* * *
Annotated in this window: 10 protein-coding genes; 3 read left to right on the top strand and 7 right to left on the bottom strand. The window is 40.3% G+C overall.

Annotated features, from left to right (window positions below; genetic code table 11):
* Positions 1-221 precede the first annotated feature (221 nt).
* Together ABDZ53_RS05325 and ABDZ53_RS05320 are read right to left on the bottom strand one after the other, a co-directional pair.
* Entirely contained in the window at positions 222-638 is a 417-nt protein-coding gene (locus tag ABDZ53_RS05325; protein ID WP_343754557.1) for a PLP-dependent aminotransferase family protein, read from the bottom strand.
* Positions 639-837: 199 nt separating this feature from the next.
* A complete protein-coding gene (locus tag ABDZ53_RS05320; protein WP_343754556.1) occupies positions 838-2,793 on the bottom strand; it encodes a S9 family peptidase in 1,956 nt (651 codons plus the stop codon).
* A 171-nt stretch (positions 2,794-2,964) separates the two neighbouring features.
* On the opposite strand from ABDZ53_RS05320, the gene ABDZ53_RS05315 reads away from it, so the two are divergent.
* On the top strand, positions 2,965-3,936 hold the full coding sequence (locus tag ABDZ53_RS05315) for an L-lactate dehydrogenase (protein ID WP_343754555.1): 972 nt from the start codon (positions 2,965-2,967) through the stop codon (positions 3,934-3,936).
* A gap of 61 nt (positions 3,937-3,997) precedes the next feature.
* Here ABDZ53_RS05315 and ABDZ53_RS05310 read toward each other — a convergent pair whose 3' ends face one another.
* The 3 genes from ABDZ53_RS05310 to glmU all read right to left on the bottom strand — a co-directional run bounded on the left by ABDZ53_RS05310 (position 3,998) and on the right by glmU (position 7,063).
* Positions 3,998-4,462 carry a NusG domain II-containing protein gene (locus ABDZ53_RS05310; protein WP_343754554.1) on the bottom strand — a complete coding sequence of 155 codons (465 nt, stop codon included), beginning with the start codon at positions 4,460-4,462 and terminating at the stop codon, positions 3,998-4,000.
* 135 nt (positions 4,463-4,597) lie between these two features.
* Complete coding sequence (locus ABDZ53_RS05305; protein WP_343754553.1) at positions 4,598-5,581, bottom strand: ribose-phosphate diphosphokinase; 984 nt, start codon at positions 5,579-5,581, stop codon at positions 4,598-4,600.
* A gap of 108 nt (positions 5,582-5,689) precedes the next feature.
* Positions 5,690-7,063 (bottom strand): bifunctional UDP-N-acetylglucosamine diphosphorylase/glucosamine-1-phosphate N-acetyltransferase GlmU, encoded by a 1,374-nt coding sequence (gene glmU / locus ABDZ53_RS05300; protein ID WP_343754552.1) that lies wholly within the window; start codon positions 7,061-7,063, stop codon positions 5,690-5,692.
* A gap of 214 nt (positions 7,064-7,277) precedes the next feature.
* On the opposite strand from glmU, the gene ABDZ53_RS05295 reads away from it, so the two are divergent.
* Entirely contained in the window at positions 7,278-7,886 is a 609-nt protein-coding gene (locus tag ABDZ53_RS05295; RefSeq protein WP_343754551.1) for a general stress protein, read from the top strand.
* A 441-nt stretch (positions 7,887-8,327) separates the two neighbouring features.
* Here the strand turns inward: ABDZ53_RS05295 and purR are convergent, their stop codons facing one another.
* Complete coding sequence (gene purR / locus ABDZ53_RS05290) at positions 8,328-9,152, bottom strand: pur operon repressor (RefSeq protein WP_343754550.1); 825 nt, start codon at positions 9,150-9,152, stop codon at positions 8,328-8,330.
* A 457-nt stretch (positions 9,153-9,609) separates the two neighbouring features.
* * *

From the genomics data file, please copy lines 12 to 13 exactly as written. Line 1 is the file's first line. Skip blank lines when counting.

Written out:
* Here ABDZ53_RS05315 and ABDZ53_RS05310 read toward each other — a convergent pair whose 3' ends face one another.
* The 3 genes from ABDZ53_RS05310 to glmU all read right to left on the bottom strand — a co-directional run bounded on the left by ABDZ53_RS05310 (position 3,998) and on the right by glmU (position 7,063).